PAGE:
According to Reuters, the time is fast approaching which will see German media giant Bertelsmann sell its 50 per cent stake in Sony BMG Music Entertainment to joint-venture partner Sony Corp.
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The Sony board is due to meet on July 29 to discuss the future of the 4-year-old venture, whose artists include Britney Spears, Bob Dylan and the Foo Fighters.
Although Bertelsmann had originally considered a target sale price of about $US2.8 billion, “the difficult economic climate and tough credit conditions mean that a price tag closer to a meager $US1.5 billion is far more likely”, says the Reuters report.
Over the years, Bertelsmann has grown increasingly dependent on its pan-European broadcasting division, RTL Group, its main revenue engine and also controls publishing assets such as Random House.
And Sony appears to be the only entity interested in acquiring Bertelsmann’s stake. Unlike EMI Group for example, Sony BMG doesn’t include a lucrative music publishing business that might attract other private equity bidders.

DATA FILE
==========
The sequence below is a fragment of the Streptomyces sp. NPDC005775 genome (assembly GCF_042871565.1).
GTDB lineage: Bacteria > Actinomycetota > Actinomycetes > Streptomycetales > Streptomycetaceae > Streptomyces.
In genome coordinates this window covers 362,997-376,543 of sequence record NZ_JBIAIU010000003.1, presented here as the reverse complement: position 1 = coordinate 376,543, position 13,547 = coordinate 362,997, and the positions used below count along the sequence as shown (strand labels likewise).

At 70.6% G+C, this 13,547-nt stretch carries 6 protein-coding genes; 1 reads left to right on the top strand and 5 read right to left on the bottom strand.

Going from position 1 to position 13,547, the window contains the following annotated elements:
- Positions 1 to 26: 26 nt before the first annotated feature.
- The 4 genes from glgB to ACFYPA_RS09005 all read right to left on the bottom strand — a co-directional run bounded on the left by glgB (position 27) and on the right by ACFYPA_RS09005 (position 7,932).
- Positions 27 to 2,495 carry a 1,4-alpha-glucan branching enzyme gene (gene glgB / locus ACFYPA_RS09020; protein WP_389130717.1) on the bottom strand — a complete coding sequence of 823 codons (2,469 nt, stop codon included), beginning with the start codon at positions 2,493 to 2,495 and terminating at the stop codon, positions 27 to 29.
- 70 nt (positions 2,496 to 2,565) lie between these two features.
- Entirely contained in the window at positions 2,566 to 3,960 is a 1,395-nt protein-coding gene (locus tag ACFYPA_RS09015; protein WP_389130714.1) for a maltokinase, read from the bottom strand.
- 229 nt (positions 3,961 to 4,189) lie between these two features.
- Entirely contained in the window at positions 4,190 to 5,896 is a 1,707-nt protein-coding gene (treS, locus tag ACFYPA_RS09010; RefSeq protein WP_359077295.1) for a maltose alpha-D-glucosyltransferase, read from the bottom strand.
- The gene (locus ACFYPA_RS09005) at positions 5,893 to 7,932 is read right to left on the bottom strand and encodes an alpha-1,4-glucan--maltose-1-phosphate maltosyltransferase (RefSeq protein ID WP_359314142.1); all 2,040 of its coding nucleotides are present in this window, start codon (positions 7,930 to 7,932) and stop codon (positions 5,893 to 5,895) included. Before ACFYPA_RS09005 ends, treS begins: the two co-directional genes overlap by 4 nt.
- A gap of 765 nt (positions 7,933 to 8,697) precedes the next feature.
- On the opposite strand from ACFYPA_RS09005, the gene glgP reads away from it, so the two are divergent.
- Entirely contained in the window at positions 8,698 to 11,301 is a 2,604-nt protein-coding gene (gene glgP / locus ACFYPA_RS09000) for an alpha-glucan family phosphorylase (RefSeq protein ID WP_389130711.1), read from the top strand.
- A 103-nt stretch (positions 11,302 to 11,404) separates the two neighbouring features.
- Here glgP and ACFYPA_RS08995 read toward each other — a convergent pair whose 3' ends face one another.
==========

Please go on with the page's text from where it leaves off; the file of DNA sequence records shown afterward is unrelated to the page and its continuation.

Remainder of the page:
Analysts note that any spinoff of Bertelsmann’s stake would also have to be approved by U.S. and EU regulators, who “could raise concerns about vertical integration at Sony, given that its hardware business includes a joint venture with handset giant Ericsson for Walkman music-enabled mobile devices”.
But this is the sweet spot for Sony: by trying to drive its business model towards mobile phones, as the phone is quickly becoming the prime music listening device, a Sony-owned BMG would control not only the music delivery platform, but the recording rights to that music as well having alliances with the likes of Apple and its iTunes platform.
This verticalisation or convergence if you like, will surely be tested by a number of consumer regulators worldwide, including quite possibly among them, Australia’s ACCC.